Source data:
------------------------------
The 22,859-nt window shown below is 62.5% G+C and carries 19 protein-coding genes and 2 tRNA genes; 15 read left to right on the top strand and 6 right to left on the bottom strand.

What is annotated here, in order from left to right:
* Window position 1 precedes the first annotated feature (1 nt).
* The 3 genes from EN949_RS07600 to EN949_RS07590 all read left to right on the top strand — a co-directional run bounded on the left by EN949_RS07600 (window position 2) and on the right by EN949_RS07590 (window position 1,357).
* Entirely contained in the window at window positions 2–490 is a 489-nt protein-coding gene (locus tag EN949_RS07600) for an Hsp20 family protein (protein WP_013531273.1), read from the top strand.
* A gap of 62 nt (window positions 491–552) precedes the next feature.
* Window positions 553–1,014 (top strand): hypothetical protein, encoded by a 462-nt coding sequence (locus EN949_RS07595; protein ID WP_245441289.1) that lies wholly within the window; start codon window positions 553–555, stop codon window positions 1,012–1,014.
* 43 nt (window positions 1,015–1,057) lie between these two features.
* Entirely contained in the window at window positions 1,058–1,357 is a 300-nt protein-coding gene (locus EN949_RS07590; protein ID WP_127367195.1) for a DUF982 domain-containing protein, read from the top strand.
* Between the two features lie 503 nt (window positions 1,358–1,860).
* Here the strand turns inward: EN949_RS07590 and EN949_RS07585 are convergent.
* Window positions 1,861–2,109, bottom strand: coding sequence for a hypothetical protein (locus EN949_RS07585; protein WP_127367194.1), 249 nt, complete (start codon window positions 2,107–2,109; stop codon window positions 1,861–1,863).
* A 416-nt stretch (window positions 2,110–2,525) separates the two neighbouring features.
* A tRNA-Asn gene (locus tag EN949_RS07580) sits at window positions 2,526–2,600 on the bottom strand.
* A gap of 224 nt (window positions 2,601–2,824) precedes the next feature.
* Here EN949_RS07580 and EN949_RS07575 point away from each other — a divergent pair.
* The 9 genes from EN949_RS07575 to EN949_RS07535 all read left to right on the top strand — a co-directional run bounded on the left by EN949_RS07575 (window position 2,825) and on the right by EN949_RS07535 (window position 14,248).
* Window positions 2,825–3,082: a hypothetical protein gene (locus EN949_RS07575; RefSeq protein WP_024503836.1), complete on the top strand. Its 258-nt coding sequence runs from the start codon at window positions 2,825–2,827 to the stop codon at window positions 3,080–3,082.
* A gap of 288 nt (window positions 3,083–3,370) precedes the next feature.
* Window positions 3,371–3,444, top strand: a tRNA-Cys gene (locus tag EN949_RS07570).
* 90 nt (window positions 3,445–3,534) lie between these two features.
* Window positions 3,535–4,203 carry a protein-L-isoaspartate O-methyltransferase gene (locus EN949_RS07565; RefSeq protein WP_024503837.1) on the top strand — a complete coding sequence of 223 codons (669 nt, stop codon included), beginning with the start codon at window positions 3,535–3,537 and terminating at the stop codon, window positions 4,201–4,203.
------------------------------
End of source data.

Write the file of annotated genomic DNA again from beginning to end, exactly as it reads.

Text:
The 22,859-nt window shown below is 62.5% G+C and carries 19 protein-coding genes and 2 tRNA genes; 15 read left to right on the top strand and 6 right to left on the bottom strand.

What is annotated here, in order from left to right:
* Window position 1 precedes the first annotated feature (1 nt).
* The 3 genes from EN949_RS07600 to EN949_RS07590 all read left to right on the top strand — a co-directional run bounded on the left by EN949_RS07600 (window position 2) and on the right by EN949_RS07590 (window position 1,357).
* Entirely contained in the window at window positions 2–490 is a 489-nt protein-coding gene (locus tag EN949_RS07600) for an Hsp20 family protein (protein WP_013531273.1), read from the top strand.
* A gap of 62 nt (window positions 491–552) precedes the next feature.
* Window positions 553–1,014 (top strand): hypothetical protein, encoded by a 462-nt coding sequence (locus EN949_RS07595; protein ID WP_245441289.1) that lies wholly within the window; start codon window positions 553–555, stop codon window positions 1,012–1,014.
* 43 nt (window positions 1,015–1,057) lie between these two features.
* Entirely contained in the window at window positions 1,058–1,357 is a 300-nt protein-coding gene (locus EN949_RS07590; protein ID WP_127367195.1) for a DUF982 domain-containing protein, read from the top strand.
* Between the two features lie 503 nt (window positions 1,358–1,860).
* Here the strand turns inward: EN949_RS07590 and EN949_RS07585 are convergent.
* Window positions 1,861–2,109, bottom strand: coding sequence for a hypothetical protein (locus EN949_RS07585; protein WP_127367194.1), 249 nt, complete (start codon window positions 2,107–2,109; stop codon window positions 1,861–1,863).
* A 416-nt stretch (window positions 2,110–2,525) separates the two neighbouring features.
* A tRNA-Asn gene (locus tag EN949_RS07580) sits at window positions 2,526–2,600 on the bottom strand.
* A gap of 224 nt (window positions 2,601–2,824) precedes the next feature.
* Here EN949_RS07580 and EN949_RS07575 point away from each other — a divergent pair.
* The 9 genes from EN949_RS07575 to EN949_RS07535 all read left to right on the top strand — a co-directional run bounded on the left by EN949_RS07575 (window position 2,825) and on the right by EN949_RS07535 (window position 14,248).
* Window positions 2,825–3,082: a hypothetical protein gene (locus EN949_RS07575; RefSeq protein WP_024503836.1), complete on the top strand. Its 258-nt coding sequence runs from the start codon at window positions 2,825–2,827 to the stop codon at window positions 3,080–3,082.
* A gap of 288 nt (window positions 3,083–3,370) precedes the next feature.
* Window positions 3,371–3,444, top strand: a tRNA-Cys gene (locus tag EN949_RS07570).
* 90 nt (window positions 3,445–3,534) lie between these two features.
* Window positions 3,535–4,203 carry a protein-L-isoaspartate O-methyltransferase gene (locus EN949_RS07565; RefSeq protein WP_024503837.1) on the top strand — a complete coding sequence of 223 codons (669 nt, stop codon included), beginning with the start codon at window positions 3,535–3,537 and terminating at the stop codon, window positions 4,201–4,203.